Google wants to provide the best matches for search queries. In other words, if a user searches for something specific, they should get a specific match from a specialist website.
If your website has dropped down Google rankings because third parties are targeting specific queries more successfully, then it’s definitely time to reassess and strengthen your content strategy. The most successful websites target more than just head-terms and provide users with content they want (not what they think Google wants). Furthermore, you shouldn’t rely on your homepage to rank for all your target keywords; high quality, well indexed content does that much more effectively.
What should you do if you’ve been hit by Panda?
Traffic rates typically fluctuated following an algorithmic changes, however, if you believe that you’ve been negatively impacted it’s time to act – quickly. If you’ve been positively impacted you should not just rest on your laurels – build on the good work!
Carrying out a “Panda audit” is the best place to start. You need to thoroughly analyse your site to find and rectify problems. Detect low quality content, technical issues and usability problems, and resolve them. Panda is updated monthly, so there are plenty of opportunities to recover without too much damage. Keep producing high quality content, engaging with customers through social media and driving referral traffic.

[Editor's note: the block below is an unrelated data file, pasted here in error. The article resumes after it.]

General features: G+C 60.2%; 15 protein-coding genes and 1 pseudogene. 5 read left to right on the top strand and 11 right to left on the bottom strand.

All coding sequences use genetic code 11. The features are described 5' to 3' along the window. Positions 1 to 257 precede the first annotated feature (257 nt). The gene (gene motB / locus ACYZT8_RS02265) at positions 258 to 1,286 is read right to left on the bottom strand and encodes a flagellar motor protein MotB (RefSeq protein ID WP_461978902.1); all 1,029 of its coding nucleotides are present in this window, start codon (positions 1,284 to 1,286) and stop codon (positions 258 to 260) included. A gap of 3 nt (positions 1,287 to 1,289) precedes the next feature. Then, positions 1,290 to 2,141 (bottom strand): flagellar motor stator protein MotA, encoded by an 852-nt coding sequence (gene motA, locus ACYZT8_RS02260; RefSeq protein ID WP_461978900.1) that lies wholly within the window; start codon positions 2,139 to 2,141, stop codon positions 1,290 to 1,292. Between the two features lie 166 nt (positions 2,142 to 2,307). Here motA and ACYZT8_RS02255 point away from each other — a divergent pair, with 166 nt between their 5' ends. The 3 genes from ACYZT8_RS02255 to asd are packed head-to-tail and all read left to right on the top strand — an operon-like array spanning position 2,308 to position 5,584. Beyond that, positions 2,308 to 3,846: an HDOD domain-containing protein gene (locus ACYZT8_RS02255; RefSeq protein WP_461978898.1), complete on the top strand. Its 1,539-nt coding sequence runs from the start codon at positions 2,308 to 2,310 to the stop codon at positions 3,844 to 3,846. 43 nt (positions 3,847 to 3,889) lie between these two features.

How about if you’ve seen an increase in traffic?
A strong SEO strategy will guarantee long term results, but the most important thing is to understand how and why your site is doing well. Google Analytics is a great tool for pinpointing content which works best. It also allows you to review your site’s keywords, helping you to identify how Google is driving traffic to certain pages.
Moreover, content should be frequently crawled and analysed. If you’re a website owner, make sure you patch up poor quality content and technical problems on a regular basis. Stay vigilant, cater for your target market and keep producing more of the same.
The story of Panda reflects the recent story of search engine marketing. The online world continues to evolve at an incredible rate, particularly with the emergence of mobile, semantic and more personalised forms of search over the last few years. Google has always championed both the best SEO practices and the best interests of users – and Panda 4.0 is its latest, and fanciest, tool to ensure it continues to do so. We can certainly be sure that, in the future, press release sites will contain the higher quality content that consumers are looking for. Great news!
As the online marketplace becomes even more competitive it’ll become even tougher to rank highly in SERPs. A website’s SEO needs to be tailored for the multi-channel format of today, including social media, PR, PPC and mobile. However, more than anything else, Panda 4.0 stresses the importance of quality content. If you, as a website publisher, can identify your own niche and regularly produce tip-top content that is useful and relevant for your target market then you can’t go far wrong. After all, Google is, first and foremost, trying to promote organic, high quality and helpful content for users – and that can only be a good thing.